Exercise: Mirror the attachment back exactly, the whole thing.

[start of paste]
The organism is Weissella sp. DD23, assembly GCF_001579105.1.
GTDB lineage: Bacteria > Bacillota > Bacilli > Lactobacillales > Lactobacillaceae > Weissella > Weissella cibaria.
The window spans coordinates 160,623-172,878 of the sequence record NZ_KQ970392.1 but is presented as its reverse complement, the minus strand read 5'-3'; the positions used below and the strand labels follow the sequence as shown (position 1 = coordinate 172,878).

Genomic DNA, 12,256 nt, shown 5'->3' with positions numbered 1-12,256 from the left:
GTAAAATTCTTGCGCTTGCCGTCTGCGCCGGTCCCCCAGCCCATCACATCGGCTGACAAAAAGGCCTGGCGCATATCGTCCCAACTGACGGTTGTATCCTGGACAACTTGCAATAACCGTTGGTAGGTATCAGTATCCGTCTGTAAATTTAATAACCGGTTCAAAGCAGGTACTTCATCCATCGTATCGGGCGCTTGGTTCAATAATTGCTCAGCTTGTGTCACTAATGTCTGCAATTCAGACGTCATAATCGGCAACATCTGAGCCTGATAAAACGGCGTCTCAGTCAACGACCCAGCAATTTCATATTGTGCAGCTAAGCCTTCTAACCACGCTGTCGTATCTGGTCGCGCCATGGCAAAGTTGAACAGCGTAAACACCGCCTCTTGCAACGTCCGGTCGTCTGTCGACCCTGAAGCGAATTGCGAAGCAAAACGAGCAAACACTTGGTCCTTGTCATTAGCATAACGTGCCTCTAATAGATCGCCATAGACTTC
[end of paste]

The organism is Weissella sp. DD23, assembly GCF_001579105.1.
GTDB lineage: Bacteria > Bacillota > Bacilli > Lactobacillales > Lactobacillaceae > Weissella > Weissella cibaria.
The window spans coordinates 160,623-172,878 of the sequence record NZ_KQ970392.1 but is presented as its reverse complement, the minus strand read 5'-3'; the positions used below and the strand labels follow the sequence as shown (position 1 = coordinate 172,878).

Genomic DNA, 12,256 nt, shown 5'->3' with positions numbered 1-12,256 from the left:
GTAAAATTCTTGCGCTTGCCGTCTGCGCCGGTCCCCCAGCCCATCACATCGGCTGACAAAAAGGCCTGGCGCATATCGTCCCAACTGACGGTTGTATCCTGGACAACTTGCAATAACCGTTGGTAGGTATCAGTATCCGTCTGTAAATTTAATAACCGGTTCAAAGCAGGTACTTCATCCATCGTATCGGGCGCTTGGTTCAATAATTGCTCAGCTTGTGTCACTAATGTCTGCAATTCAGACGTCATAATCGGCAACATCTGAGCCTGATAAAACGGCGTCTCAGTCAACGACCCAGCAATTTCATATTGTGCAGCTAAGCCTTCTAACCACGCTGTCGTATCTGGTCGCGCCATGGCAAAGTTGAACAGCGTAAACACCGCCTCTTGCAACGTCCGGTCGTCTGTCGACCCTGAAGCGAATTGCGAAGCAAAACGAGCAAACACTTGGTCCTTGTCATTAGCATAACGTGCCTCTAATAGATCGCCATAGACTTC